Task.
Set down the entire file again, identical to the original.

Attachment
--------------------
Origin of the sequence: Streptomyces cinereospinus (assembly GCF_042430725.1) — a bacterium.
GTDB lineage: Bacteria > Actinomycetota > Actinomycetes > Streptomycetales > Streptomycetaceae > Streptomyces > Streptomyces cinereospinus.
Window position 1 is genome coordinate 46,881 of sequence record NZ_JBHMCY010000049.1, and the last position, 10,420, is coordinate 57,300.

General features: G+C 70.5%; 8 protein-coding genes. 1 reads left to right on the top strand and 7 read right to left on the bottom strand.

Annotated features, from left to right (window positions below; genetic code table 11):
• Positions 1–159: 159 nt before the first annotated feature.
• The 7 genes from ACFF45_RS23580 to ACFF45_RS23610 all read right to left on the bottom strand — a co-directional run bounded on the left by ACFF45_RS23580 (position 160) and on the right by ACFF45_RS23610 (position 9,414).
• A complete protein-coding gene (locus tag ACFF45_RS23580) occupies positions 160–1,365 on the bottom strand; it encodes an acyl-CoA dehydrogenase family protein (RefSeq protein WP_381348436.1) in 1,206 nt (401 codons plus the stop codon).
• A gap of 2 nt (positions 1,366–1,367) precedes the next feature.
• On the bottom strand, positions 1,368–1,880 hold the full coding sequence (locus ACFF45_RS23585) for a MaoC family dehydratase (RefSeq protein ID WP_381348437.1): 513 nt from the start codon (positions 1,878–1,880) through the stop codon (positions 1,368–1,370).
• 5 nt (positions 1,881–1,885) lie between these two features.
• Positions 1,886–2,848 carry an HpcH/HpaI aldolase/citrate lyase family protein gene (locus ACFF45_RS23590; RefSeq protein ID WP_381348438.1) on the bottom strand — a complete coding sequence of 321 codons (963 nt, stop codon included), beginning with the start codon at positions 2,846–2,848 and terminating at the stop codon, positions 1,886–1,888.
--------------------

Origin of the sequence: Streptomyces cinereospinus (assembly GCF_042430725.1) — a bacterium.
GTDB lineage: Bacteria > Actinomycetota > Actinomycetes > Streptomycetales > Streptomycetaceae > Streptomyces > Streptomyces cinereospinus.
Window position 1 is genome coordinate 46,881 of sequence record NZ_JBHMCY010000049.1, and the last position, 10,420, is coordinate 57,300.

General features: G+C 70.5%; 8 protein-coding genes. 1 reads left to right on the top strand and 7 read right to left on the bottom strand.

Annotated features, from left to right (window positions below; genetic code table 11):
• Positions 1–159: 159 nt before the first annotated feature.
• The 7 genes from ACFF45_RS23580 to ACFF45_RS23610 all read right to left on the bottom strand — a co-directional run bounded on the left by ACFF45_RS23580 (position 160) and on the right by ACFF45_RS23610 (position 9,414).
• A complete protein-coding gene (locus tag ACFF45_RS23580) occupies positions 160–1,365 on the bottom strand; it encodes an acyl-CoA dehydrogenase family protein (RefSeq protein WP_381348436.1) in 1,206 nt (401 codons plus the stop codon).
• A gap of 2 nt (positions 1,366–1,367) precedes the next feature.
• On the bottom strand, positions 1,368–1,880 hold the full coding sequence (locus ACFF45_RS23585) for a MaoC family dehydratase (RefSeq protein ID WP_381348437.1): 513 nt from the start codon (positions 1,878–1,880) through the stop codon (positions 1,368–1,370).
• 5 nt (positions 1,881–1,885) lie between these two features.
• Positions 1,886–2,848 carry an HpcH/HpaI aldolase/citrate lyase family protein gene (locus ACFF45_RS23590; RefSeq protein ID WP_381348438.1) on the bottom strand — a complete coding sequence of 321 codons (963 nt, stop codon included), beginning with the start codon at positions 2,846–2,848 and terminating at the stop codon, positions 1,886–1,888.